• We had to restore from a backup today after a failed software update. Backup was from 0000 EDT and restored it at 0800 EDT so we lost about 8hrs. Today is 07/20/2024. More info here.

Australia - The Land Down Under

Scottish Reporter and the dangerous Drop Bear...

Did anyone in Australia ever come across a gentleman called George Koleff of Cobblers Corner, Po Box 82, Pt Noarlunga, South Australia 5167.

he was a master shoe maker but also used to make wooden shoe lasts, from measurements taken from someone's foot. IN the UK there is now only one company that supplies "Shoe lasts:" for hand fabrication of shoes but they are plastic.
I've gone back to dabbling in leather fabrication as a hobby; i made of a pair of wooden shoe lasts, the way george koleff used to do it and my first protype pair of leather shoes. There is a bloke Andrew Reeves doing shoes who commented on my first pair .



and a related story...
Just playing catch up on my reading, this, one of my favourite Threads, and I thought I would post comment on one from above, namely


This, for accuracy, and not Brian's fault, but the fault of the ABC reporter.

The linked article says, in part,

After more than two years of extensive upgrades, the Sydney Opera House will unveil its world-class concert hall, just in time for the 50th anniversary of the landmark's World Heritage listing.

That is incorrect.

Queen Elizabeth II formally opened the Opera House on 20 October 1973. It did not go to Heritage Listing for over 30 years.

BUT (and Wizard's but always follows close behind him), on UNESCO

The World Heritage Convention was adopted by the United Nations Educational, Scientific and Cultural Organisation (UNESCO) General Conference at its 17th session in Paris on 16 November 1972. The Convention came into force in 1975.

... and this is likely where the error was made by the ABC reporter.

Amongst interesting facts on the Opera House is

Sydney Opera House was added to UNESCO's World Heritage List in 2007

So the Grand Ol' Aussie Oprie has only been Heritage listed for fifteen (15) years.


ever anal Wizard ;)
Huh... Even I've heard of that dude and the mystery surrounding his identification, how he died, what the notes meant, etc...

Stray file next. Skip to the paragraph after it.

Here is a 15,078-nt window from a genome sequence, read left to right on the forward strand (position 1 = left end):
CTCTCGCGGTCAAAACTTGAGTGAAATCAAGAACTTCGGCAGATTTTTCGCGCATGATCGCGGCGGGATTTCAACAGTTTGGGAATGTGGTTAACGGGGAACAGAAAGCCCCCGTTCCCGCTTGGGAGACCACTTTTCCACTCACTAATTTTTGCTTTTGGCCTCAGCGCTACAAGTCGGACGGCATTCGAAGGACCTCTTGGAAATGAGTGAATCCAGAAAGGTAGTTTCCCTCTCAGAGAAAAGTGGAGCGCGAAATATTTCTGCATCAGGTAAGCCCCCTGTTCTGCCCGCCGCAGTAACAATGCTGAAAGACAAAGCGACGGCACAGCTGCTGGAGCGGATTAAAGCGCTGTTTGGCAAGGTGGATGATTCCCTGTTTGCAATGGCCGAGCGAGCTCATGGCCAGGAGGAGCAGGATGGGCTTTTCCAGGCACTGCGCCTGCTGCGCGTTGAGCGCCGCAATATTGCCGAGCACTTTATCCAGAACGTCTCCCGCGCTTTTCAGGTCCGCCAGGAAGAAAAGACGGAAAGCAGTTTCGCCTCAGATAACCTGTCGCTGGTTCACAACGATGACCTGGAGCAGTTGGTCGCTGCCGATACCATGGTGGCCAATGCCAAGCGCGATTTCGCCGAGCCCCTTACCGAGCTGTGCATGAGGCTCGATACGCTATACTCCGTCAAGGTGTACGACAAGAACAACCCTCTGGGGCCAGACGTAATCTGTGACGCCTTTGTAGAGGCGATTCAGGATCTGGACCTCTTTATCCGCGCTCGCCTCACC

The 5 lines of code are yet to be deciphered
The 5 lines of code are yet to be deciphered

Yeah, I read the article. ;-) LOL

It looks like they suspect it may have something to do with horse racing.

Which leads me to...

I'm too well known and my prints are on file all sorts of times. I also tend to carry identification with me, simply because it's habit to carry my wallet - though I do not always carry a phone.

But, assuming none of those were true, they'd have a heck of a time trying to figure out what was going on if I died suddenly. I've frequently got pockets full of the weirdest of things - including paper with stuff that makes sense to me but would make no sense to anyone else looking at it. I make quick notes to myself that aren't really notes but serve to remind me of something.

Like, if I saw two geese flying north for the season and wanted to tell my wife, I might write down '2GN' That'd be enough for me to remember and the act of writing it down helps solidify it in my memory so that I don't really need the paper at all later on. I always have a pencil and some paper, usually a tiny notebook.

Alas, they'd have no trouble figuring out who I was and deciding my cryptic notes were of no value. I'm pretty easy for 'em to identify.
Foreign Correspondent : ABC iview Foreign Correspondent Australia's leading international affairs program featuring fascinating, in-depth stories from the ABC's unrivalled network

For 30 years, Foreign Correspondent has been Australia's window on the world, helping us to understand other people's lives and, through that, more successfully navigate our own way, as individuals and a nation. It's a gift. Long may it keep giving.

Tragedy and hope for Mathew Brockhurst, a paraplegic cattleman​


Outback in bloom as floodwaters travel hundreds of kilometres into Kati Thanda-Lake Eyre​



Flooding transforms arid landscapes into rivers teeming with birdlife like pelicans.


"Lake Eyre is over 170km north to south. People are absolutely gobsmacked at the sheer size of it.

Australia....you've got to Love it.

Members online